Viktor vindicated as Russian switch pays off
By Peter Rutherford
SEOUL (Reuters) - Whether 'V' stands for 'victory', 'vindication' or 'vengeance', Viktor Ahn wrote his new name in the record books by winning three more short track golds at the Sochi Olympics, repaying the faith his adopted country Russia had showed in him.
Born 'Ahn Hyun-soo' in Seoul, the skater won his first three Olympic golds racing for South Korea at the Turin Winter Games in 2006 and had racked up 18 world championship titles before his 22nd birthday.
But instead of plundering more short track gold in Vancouver, Ahn was sidelined from the team due to a knee injury and after falling out with Korea's skating union (KSU).
Believing his career was permanently stalled due to his differences with the KSU, Ahn took the drastic step of giving up his South Korean passport and switching allegiance to Russia in 2011.
The United States had also expressed an interest in giving Ahn a new home but the sporting and financial package offered by Russia proved impossible to resist.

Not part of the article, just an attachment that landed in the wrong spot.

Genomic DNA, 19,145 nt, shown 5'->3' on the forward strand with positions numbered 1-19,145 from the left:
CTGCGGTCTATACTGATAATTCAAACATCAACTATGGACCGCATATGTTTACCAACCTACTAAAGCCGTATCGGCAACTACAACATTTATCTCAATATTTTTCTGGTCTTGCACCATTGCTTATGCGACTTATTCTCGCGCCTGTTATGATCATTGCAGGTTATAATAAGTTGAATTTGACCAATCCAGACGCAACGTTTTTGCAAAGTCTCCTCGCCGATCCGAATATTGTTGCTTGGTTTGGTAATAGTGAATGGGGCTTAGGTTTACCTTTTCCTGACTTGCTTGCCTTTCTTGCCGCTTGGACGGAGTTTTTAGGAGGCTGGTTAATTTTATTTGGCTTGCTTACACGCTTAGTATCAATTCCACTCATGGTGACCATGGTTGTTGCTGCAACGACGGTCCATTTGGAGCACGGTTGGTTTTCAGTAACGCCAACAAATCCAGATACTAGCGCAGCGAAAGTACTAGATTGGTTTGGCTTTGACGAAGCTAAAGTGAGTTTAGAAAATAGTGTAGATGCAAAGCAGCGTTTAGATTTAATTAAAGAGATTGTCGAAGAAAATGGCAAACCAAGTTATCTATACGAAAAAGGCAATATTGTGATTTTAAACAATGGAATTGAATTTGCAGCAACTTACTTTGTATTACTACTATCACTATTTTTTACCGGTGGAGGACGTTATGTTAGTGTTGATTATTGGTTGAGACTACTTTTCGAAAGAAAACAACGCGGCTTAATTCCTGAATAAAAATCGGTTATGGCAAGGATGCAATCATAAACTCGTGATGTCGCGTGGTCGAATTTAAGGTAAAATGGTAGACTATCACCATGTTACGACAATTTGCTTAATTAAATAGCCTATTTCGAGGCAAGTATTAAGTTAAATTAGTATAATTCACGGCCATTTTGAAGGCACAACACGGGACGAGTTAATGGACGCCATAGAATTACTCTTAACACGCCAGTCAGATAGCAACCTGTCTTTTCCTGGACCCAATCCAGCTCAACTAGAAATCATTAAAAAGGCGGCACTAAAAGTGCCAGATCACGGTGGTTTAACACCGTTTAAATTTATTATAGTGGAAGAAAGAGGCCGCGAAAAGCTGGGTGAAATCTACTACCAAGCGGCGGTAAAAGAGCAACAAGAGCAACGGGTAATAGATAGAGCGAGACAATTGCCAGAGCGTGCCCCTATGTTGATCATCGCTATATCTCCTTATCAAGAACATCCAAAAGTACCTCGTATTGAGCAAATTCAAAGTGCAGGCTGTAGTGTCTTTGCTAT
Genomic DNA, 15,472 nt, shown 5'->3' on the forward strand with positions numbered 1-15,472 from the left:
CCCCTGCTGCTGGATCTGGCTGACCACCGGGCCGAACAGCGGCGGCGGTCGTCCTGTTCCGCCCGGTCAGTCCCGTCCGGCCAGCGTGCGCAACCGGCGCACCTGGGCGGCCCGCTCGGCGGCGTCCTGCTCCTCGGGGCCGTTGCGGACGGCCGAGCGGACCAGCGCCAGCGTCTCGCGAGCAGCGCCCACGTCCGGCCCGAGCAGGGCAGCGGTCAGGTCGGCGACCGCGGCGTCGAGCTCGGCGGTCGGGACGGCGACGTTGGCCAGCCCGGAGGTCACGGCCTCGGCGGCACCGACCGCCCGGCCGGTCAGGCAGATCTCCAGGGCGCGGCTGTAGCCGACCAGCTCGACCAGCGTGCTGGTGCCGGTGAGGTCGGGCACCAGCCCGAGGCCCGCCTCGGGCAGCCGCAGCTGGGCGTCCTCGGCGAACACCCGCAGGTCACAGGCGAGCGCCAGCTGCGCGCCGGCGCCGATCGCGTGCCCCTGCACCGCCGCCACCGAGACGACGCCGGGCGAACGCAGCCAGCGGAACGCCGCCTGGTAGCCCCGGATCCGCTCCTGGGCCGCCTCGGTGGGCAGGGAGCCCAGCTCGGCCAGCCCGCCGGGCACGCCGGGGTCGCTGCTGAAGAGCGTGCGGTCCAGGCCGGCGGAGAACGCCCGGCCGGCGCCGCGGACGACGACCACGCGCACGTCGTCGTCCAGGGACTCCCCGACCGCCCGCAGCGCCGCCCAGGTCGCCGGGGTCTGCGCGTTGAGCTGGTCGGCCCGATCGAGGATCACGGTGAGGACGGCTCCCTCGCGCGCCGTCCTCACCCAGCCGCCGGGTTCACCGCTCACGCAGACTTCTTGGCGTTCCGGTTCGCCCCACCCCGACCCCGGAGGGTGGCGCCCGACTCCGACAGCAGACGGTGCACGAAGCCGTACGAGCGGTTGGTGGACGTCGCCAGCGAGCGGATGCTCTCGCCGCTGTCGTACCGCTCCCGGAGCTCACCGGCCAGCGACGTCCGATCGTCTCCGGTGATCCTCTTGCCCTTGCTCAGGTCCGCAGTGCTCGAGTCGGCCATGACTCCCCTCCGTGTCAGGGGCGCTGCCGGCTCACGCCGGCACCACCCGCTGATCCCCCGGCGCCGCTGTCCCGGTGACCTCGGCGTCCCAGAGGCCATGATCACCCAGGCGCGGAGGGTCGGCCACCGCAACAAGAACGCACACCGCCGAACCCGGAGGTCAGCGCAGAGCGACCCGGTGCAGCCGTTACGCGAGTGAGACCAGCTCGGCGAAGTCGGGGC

Ahn's departure was met with little more than mild surprise in South Korea, where short track success has been taken for granted over the years, the country's skaters picking up 21 of the 48 Olympic golds since it became a medal sport in 1992.
At the Sochi Games in February, however, Ahn gave his old country a sharp reminder of the unique talent it had let slip through its fingers.
With a combination of explosive power, unshakable confidence and flawless technique, Ahn won gold in the 500m, 1,000m and 5,000m relay to claim his fourth, fifth and sixth Olympic titles, becoming the most successful short track skater in history. Continued...